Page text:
TSSP magnitude (PImax − PI1) is popular and useful for a TSSP parameter, but this could not reveal a process of TSSP. There is a risk that TSSP magnitude could be the same despite the different TSSP processes (whether a subjective pain intensity is gradually increased by repeated stimulation or a subjective pain intensity is momentarily increased by a single stimulation). So, in this study, TSSP frequency (Numbers of times Pn + 1 > PIn) was added for TSSP parameters.

The stimulus intensity was needed to ensure a painful sensation at the start of the stimulus for measuring TSSP, so the stimulus intensity in this study was set to PT °C or higher. To investigate at what higher stimulus intensities TSSP should cease to occur due to a ceiling effect, it is needed to measure TSSP at PT + 3 °C or higher. However, in the pilot study, five participants were tested at PT + 3 °C, and they felt too much pain that the test was discontinued. Therefore, measuring TSSP at PT + 3 °C might be unethical. This study’s results of TSSP in healthy volunteers with no pain revealed that PT + 2 °C was enough for the stimulus intensity for measuring TSSP, as described later. Thus, this study did not measure TSSP at PT + 3 °C or higher.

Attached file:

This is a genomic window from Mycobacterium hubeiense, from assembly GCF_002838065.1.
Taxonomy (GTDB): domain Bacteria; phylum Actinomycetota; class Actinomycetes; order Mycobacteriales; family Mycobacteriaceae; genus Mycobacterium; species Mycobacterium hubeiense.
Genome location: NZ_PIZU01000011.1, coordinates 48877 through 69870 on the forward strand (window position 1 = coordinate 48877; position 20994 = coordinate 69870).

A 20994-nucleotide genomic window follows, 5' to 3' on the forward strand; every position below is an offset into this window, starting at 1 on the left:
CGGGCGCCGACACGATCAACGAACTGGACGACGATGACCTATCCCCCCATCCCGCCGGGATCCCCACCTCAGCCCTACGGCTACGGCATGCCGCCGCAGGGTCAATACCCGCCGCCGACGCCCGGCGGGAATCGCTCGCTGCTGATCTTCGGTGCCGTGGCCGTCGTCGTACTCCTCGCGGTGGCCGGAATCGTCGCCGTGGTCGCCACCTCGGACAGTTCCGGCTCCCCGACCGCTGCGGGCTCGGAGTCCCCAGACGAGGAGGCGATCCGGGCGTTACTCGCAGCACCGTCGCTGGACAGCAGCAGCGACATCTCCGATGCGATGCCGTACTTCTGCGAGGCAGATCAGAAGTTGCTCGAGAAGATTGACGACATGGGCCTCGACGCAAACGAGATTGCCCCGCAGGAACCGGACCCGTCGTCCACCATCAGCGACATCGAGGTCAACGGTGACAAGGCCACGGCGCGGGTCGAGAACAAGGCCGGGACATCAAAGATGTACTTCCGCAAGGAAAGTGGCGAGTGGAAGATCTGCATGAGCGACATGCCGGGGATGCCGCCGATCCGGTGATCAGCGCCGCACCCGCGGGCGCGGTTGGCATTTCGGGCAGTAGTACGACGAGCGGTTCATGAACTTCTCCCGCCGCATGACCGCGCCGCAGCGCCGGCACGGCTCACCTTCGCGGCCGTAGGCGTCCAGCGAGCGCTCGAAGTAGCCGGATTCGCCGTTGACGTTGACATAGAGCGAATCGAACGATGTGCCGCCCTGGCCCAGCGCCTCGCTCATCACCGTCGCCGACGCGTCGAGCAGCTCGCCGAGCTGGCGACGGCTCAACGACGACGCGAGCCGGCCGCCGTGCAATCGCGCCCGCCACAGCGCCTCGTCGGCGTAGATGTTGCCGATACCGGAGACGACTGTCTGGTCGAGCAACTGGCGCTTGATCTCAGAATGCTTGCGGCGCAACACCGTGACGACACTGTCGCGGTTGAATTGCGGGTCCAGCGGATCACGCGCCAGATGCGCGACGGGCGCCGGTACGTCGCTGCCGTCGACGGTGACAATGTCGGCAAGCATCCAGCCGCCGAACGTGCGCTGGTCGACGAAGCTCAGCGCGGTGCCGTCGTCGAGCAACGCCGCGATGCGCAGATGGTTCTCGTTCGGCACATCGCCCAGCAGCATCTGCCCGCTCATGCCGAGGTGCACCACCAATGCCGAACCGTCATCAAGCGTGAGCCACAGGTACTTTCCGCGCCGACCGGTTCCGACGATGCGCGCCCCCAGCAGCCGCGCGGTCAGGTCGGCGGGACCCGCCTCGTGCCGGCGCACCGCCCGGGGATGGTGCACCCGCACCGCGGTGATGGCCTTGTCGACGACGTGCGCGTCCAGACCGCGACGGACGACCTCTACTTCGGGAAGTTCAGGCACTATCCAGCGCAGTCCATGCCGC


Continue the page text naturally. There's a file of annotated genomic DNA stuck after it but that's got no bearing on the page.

When an interstimulus interval is more than 0.33 Hz, a wind-up phenomenon could occur, that is, TSSP could occur36. So, an interstimulus interval should be more than 0.33 Hz for measuring TSSP. In this study, an interstimulus interval was set to two seconds because most of the earlier studies set an interstimulus interval to 2 s14,16,21,22.

There is no gold standard for protocols to set the number of stimuli for measuring TSSP. Earlier studies set the number of stimuli to 1014,16 or 1521 or 2022 etc. in an arbitrary way. In an earlier study in which the number of stimuli was set to 20, TSSP was clearly measured at 10 stimulus times22. Of course, TSSP was clearly measured in earlier studies when the number of stimuli was set to 1014,16. In this study, the number of stimuli was set to 10 because TSSP was measured clearly when 10 consecutive heat stimuli were applied in the pilot study. Future studies are needed to identify the appropriate numbers of stimuli for measuring TSSP.

In this study, nociceptive stimuli were applied to the spinal nervous system (hands) to exclude potential confounding from peripheral sensitization and to assess CS more directly. In many studies, such as the Orofacial Pain: Prospective Evaluation and Risk Assessment (OPPERA)38, nociceptive stimuli were also applied to the spinally innervated areas in TMD patients.